Minimum wage debate is in full swing again after President Obama desperately trying to save his approval rating – with the exception of Nixon, worse than any other postwar second-term president – urged Congress to raise its federal level to $9 / hour.
And, last but not least, the virtues of a free and liberal democratic society must be accepted – irrespective of religious or political creed, colour or race. On the other hand: cultural and social specificity and diversity must be respected.
New laws in Slovakia are passed like hotcakes and changed more frequently than socks, which creates a chaotic and unpredictable framework for citizens and entrepreneurs.
In September of this year, Polish prime minister Donald Tusk announced his intention to undo pension system reforms and seize parts of the mandatory private pension funds.
And still, at the same time, and in addition to these statements, the same government, and its majority in parliament, is approving measures, which are likely to increase unemployment and destroy the process of creating new jobs.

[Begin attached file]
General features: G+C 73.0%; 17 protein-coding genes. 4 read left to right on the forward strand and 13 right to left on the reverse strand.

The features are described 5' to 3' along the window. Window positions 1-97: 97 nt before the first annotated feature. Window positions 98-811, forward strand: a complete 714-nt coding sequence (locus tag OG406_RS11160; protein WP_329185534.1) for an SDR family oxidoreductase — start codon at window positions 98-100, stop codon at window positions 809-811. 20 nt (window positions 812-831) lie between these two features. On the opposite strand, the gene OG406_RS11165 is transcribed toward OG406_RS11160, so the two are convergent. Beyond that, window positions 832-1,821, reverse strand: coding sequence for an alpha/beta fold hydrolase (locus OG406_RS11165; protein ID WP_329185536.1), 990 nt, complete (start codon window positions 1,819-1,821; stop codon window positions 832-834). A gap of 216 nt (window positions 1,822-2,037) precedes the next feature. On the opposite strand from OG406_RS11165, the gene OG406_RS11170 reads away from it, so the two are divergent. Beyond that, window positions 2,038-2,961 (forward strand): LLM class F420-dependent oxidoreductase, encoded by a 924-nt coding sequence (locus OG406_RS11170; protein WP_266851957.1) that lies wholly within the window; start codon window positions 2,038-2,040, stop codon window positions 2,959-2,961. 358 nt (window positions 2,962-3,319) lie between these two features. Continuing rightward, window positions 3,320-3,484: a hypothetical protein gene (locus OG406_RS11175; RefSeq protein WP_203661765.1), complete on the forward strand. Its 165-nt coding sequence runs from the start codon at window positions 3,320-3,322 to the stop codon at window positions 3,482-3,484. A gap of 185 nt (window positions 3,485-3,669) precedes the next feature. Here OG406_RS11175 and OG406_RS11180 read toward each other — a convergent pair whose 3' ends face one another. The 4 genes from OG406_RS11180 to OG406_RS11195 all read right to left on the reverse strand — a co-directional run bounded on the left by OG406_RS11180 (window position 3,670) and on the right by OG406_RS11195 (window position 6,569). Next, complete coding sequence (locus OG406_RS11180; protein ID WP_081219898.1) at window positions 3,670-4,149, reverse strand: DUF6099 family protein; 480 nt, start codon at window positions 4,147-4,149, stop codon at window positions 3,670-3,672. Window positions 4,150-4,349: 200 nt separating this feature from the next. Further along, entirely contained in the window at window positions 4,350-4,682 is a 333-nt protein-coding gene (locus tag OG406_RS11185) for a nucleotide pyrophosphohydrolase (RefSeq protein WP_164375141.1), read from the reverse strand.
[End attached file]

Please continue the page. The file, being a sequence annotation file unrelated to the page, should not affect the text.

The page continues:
One of the results of privatization was a noticeable increase in the quality of the services and a more effective allocation of the costs.
The lack of experience, skills and even professional contacts among young people, makes them understandably one of the more sensitive labor market groups.
In Finnish schools, 14-16-year-old students have a right to two hours of conversation with a vocational guidance counsellor once a week. In the Canadian province Quebec, students prepare their Individualized Educational Plans and take part in many activities helping them to develop their skills and passions (…)
The Welfare State is socialism for the poor, but the monetary policy of the ECB is socialism for the rich.
Helping the poor to free themselves from poverty should not mean absolving the individual from all responsibility and nurturing a culture of victimhood, entitlement and dependency.